Weekly Press Review – 13 February 2015

Officials in Elands Bay have been battling a severe case of red tide in the area this week.  There have been several headlines throughout the week describing how authorities are wading through hundreds of tons of West Coast Rock Lobster which washed up on the beaches in the area.  Live specimens were removed, placed in tanks and later relocated to safer waters and the remaining dead animals were taken to local dumps for fear of them being washing back into the ocean.

Red tide is caused by phytoplankton in the water which drastically lowers oxygen levels causing the death of many sea creatures, including West Coast Rock Lobster.

Lionel Adendorf, Director of Communications Services for DAFF was part of the clean-up operation, but also took the opportunity to warn the public that should anyone be found with any of the rock lobster in their possession they would be fined or arrested unless they had the appropriate permit allowing them to fish for West Coast Rock Lobster.

The Costa Concordia also made headlines this week as the captain of the stricken vessel heard his fate in an Italian court room.  Francesco Schettino was sentenced to 16 years in prison for his role in the 2012 shipwreck which led to the deaths of 32 people.  He was found guilty of manslaughter, causing a shipwreck and abandoning ship.

Schettino has admitted some responsibility, but denied any blame for the deaths that occurred during the evacuation.

Costa Cruises, the owners of the ocean liner,  was also held liable for the accident and was ordered to pay a 1 million Euro fine, as well as 30 000 Euros compensation to each passenger on board and millions of Euros in compensation to the Italian government, the region of Tuscany and the island of Giglio for environmental damage.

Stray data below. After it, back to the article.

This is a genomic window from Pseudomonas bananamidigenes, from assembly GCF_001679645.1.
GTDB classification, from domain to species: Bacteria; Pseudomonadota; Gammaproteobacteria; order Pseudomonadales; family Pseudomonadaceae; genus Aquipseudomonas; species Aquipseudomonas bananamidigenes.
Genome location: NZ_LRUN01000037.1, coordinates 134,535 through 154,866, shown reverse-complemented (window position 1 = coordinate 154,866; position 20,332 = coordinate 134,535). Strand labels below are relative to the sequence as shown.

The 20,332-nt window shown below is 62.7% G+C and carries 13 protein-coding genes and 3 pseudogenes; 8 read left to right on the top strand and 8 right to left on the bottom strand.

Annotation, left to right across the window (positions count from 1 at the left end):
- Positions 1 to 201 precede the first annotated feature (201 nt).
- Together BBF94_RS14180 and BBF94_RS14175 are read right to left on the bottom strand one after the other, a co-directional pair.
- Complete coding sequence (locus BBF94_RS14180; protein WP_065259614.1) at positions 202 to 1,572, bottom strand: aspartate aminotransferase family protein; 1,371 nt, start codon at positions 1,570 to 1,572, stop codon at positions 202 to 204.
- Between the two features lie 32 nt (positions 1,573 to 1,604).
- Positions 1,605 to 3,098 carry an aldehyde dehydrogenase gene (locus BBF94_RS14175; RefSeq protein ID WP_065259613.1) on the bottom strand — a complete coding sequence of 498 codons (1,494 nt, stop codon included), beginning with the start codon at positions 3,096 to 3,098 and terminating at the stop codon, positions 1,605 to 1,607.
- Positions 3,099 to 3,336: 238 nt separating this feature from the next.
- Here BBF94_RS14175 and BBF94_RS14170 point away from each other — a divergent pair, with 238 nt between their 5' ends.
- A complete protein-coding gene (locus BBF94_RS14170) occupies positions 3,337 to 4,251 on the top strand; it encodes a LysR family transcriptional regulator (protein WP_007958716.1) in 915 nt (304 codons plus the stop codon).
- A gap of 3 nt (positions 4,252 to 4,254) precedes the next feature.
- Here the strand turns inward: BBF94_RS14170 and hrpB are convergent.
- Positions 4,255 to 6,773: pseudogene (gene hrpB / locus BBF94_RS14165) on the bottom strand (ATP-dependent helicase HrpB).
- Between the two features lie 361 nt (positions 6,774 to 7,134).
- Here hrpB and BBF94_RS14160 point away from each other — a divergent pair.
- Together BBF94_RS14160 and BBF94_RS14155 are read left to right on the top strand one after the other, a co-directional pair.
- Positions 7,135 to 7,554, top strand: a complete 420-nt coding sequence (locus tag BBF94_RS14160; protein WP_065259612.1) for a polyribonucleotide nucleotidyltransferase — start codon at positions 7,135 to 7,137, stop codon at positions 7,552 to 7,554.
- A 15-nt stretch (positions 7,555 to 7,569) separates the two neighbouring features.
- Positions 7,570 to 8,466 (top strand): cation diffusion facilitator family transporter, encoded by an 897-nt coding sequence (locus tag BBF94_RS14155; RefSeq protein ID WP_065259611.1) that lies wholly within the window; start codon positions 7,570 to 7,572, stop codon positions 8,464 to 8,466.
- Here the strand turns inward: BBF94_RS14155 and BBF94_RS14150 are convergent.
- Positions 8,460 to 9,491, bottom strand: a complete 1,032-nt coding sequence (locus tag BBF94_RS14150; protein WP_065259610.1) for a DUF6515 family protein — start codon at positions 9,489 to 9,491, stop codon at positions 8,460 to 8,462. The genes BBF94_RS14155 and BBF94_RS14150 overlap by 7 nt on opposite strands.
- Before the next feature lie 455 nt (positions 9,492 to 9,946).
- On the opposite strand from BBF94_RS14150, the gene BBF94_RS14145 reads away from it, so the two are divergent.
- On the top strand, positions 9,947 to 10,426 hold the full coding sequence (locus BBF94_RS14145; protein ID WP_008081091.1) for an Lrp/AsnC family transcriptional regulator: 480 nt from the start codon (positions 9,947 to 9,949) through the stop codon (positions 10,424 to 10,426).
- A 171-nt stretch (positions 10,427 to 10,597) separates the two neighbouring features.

The Greenpeace sailing boat, Rainbow Warrior is in the news this week as she docked in Cape Town en route to Port Elizabeth and Durban.  The public is invited on board the vessel free of charge this weekend to learn about the activities of the Greenpeace group.

Weekly Press Review – 30 January 2015

There were mixed headlines in the news this week relating to the maritime industry.

A warning from Saldanha Bay’s Port Manager, Willem Roux, that if the harbour does not make the most of opportunities available for oil services now, they will lose out to other harbours in the southern hemisphere made headlines.

These comments came on the back of a major new oil service project in Saldanha Bay launched earlier this month by TNPA and the Saldanha Bay Industrial Development Zone.

The stricken cruise liner the Costa Concordia is back in the news this week.

Calls have been made for a strict sentence to be passed down to Francesco Schettino, the captain of the vessel which ran aground in early 2012 causing the deaths of 32 passengers. Italian lawyers for the prosecution have said that if found guilty Schettino should serve a minimum of 26 years for the part that he played in the accident.

The release of 17 young turtles back into the warm waters of the Indian Ocean has also made headlines. They were found washed up on various beaches in the Western Cape over the past 18 months and rescued by concerned members of the public.

The turtles were taken to the Two Oceans Aquarium for the first part of their rehabilitation, after which they were transported to Ushaka Sea World in Durban for further rehabilitation including antibiotics, stabilising their body temperature in warmer waters, wound care and assistance with flotation.

“How wonderful to see them all swimming away again. Some were in a really poor state when they came to us,” said Renee Leeuwner, Two Oceans Aquarium communications manager.